Kyle Seyboth, the Century 21 agent who topped Real Trends + Tom Ferry’s The Thousand rankings in 2020 for individual transaction sides, recently represented a client in the sale of a vacant plot of land in Providence, Rhode Island.
It might have been a pretty typical sale, but for the fact that the seller only wanted to accept offers made in the meme-inspired cryptocurrency Dogecoin, local NBC news affiliate 10WJAR originally reported.
Many investors have been hot to get on the cryptocurrency bandwagon, but it carries some risk — and, until now, it’s believed that no property transaction had been paid specifically through Dogecoin.
Seyboth, for instance, accepted an offer on behalf of his client of 160,000 Dogecoins on the plot in early May, which at the time, was worth about $50,000 (roughly $0.31 per digital coin).
By the time the contract was completed on May 8, those 160,000 Dogecoins had risen in value to $116,000 (about $0.72 per coin), giving the seller the upper hand.
But what goes up, must come down.
After Tesla CEO Elon Musk dubbed Dogecoin a “hustle” while hosting “Saturday Night Live” that evening, Dogecoin took a fall to about $0.39 per digital coin. This week, the cryptocurrency even fell below the contract price momentarily amidst a widespread plunge in cryptocurrency prices and selloffs that took place on Wednesday.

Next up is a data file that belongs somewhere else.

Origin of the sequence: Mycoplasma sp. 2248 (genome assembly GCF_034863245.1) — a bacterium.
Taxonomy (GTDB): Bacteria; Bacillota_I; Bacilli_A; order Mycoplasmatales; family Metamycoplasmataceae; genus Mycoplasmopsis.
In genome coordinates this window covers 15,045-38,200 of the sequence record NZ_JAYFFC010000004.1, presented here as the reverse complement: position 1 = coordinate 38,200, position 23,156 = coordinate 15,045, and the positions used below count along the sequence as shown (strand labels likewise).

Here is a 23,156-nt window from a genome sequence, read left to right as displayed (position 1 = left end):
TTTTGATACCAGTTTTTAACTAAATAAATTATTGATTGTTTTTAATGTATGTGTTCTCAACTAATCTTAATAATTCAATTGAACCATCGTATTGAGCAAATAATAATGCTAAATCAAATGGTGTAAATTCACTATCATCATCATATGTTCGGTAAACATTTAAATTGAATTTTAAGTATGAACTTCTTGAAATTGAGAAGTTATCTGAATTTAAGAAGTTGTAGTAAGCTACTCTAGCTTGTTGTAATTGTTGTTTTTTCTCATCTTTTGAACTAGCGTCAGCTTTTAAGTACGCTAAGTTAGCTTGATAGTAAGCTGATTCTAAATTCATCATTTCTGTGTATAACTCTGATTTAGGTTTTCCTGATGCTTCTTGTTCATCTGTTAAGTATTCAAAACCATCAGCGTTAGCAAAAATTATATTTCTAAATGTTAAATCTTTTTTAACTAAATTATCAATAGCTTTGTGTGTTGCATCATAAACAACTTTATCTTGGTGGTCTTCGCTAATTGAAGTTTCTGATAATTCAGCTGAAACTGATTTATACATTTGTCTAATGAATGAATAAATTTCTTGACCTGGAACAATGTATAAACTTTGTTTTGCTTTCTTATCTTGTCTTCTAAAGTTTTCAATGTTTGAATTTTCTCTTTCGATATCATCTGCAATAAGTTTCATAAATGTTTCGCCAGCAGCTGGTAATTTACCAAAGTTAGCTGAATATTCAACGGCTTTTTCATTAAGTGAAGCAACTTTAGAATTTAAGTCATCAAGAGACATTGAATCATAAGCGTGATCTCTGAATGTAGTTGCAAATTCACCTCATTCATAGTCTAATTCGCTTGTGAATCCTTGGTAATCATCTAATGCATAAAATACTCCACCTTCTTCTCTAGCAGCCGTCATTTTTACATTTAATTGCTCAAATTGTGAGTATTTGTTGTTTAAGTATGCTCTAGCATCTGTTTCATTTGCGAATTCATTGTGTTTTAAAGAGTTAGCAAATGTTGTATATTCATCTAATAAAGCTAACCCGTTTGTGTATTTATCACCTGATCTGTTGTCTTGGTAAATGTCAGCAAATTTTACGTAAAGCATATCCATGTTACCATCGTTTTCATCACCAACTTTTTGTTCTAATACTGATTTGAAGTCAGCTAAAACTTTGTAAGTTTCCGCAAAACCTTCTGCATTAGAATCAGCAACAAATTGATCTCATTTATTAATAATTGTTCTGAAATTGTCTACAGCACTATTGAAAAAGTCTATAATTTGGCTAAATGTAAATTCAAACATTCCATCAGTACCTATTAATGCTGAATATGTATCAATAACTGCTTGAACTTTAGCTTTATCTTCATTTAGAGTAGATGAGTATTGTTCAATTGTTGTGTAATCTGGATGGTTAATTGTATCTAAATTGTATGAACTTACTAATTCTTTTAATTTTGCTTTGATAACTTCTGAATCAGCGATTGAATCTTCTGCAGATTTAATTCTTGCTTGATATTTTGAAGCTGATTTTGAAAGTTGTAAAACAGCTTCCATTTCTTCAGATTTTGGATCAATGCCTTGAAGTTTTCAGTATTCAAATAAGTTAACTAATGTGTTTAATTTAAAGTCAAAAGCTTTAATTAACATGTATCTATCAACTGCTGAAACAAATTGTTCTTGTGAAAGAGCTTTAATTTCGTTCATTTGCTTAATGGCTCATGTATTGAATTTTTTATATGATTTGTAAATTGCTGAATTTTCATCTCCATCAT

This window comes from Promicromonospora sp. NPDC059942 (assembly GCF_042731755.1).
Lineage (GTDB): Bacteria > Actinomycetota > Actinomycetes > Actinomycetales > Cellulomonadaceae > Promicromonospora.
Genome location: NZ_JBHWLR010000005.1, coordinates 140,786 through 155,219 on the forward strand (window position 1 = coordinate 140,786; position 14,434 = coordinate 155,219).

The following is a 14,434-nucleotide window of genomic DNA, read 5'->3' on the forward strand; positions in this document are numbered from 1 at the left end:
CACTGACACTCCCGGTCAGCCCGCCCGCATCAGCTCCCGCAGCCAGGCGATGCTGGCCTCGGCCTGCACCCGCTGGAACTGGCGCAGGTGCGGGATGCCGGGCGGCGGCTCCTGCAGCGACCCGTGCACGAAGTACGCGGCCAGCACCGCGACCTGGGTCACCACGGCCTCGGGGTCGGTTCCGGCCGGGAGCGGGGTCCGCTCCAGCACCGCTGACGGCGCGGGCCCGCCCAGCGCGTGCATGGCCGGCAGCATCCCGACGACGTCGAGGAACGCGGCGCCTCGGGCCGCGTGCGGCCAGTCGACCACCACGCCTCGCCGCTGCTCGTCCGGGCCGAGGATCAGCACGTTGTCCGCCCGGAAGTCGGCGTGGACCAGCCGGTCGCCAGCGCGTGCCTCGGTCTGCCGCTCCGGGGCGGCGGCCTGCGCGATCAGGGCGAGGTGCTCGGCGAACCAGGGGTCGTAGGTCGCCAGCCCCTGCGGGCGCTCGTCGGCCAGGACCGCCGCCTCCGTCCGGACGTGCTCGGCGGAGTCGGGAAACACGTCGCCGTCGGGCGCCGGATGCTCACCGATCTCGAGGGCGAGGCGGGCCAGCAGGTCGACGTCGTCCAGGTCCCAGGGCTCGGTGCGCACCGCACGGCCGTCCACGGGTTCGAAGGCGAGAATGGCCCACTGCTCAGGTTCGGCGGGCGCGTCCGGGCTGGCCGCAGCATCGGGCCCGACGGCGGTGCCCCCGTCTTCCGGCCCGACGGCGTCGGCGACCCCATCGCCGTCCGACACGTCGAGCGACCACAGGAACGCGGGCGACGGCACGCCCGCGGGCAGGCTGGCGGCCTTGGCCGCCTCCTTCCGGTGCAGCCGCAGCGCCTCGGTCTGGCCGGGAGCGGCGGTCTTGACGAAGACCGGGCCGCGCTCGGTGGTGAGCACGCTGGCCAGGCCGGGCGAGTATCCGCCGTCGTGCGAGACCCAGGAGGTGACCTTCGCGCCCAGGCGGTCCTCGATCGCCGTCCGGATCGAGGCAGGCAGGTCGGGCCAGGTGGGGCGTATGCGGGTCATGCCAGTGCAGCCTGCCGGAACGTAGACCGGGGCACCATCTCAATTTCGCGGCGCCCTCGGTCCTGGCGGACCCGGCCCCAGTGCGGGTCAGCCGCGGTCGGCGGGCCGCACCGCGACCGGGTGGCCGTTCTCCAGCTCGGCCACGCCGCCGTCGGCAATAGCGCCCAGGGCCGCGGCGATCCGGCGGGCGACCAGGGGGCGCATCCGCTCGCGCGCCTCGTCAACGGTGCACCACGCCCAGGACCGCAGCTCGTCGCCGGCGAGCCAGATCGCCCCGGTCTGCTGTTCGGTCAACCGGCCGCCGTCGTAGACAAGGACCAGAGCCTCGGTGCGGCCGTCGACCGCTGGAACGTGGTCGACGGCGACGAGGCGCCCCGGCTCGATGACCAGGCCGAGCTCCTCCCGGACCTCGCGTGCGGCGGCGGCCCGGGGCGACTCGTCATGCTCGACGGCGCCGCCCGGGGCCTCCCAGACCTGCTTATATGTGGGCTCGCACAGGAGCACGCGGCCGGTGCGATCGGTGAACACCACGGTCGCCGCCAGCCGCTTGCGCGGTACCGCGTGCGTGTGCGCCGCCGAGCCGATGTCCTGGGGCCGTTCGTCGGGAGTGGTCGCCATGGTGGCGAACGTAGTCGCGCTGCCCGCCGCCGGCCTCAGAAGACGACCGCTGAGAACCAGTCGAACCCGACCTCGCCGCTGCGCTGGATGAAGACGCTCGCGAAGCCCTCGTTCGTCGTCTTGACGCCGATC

“That was one of the risks — that he could be in the position that he has to take his lumps,” Seyboth told Yahoo Money of the deal. “But he’s an investor and pretty astute. And in his opinion, he wanted to lock the contract with the potential for the currency to go up and get more money.”
The buyer of the plot is another investor who had bought up a bunch of Dogecoin betting that “the currency risk would work in their favor,” according to Seyboth.
Seyboth told Yahoo Money that many investors are trying to use cryptocurrency as a means of offsetting some of the challenges they currently face with low inventory. Since the Dogecoin deal, Seyboth also said he’s been contacted by other sellers who want him to facilitate deals with cryptocurrency.
“Real estate for investors right now is very hard,” Seyboth said. There’s not a lot of supply, and investors are struggling with supply to sell. Crypto has been a good type of offset.”
In an email sent to Inman, Seyboth said he’d advise other agents who want to start dealing in cryptocurrency to “understand it, and work together to figure out how to include digital currency into your business as we evolve as a society.”
According to data from realtor.com provided to Yahoo Money, 71 listings on the site included “crypto” or “bitcoin” in their descriptions in April, which is about 14.3 listings per 100,000 homes, the highest number the figure has ever reached.
As of Friday, Dogecoin was valued at about $0.36 per coin, making the 160,000 Dogecoins in Seyboth’s sale worth about $57,600.
Update: This story was updated on May 24, 2021 to include comments from Kyle Seyboth emailed directly to Inman.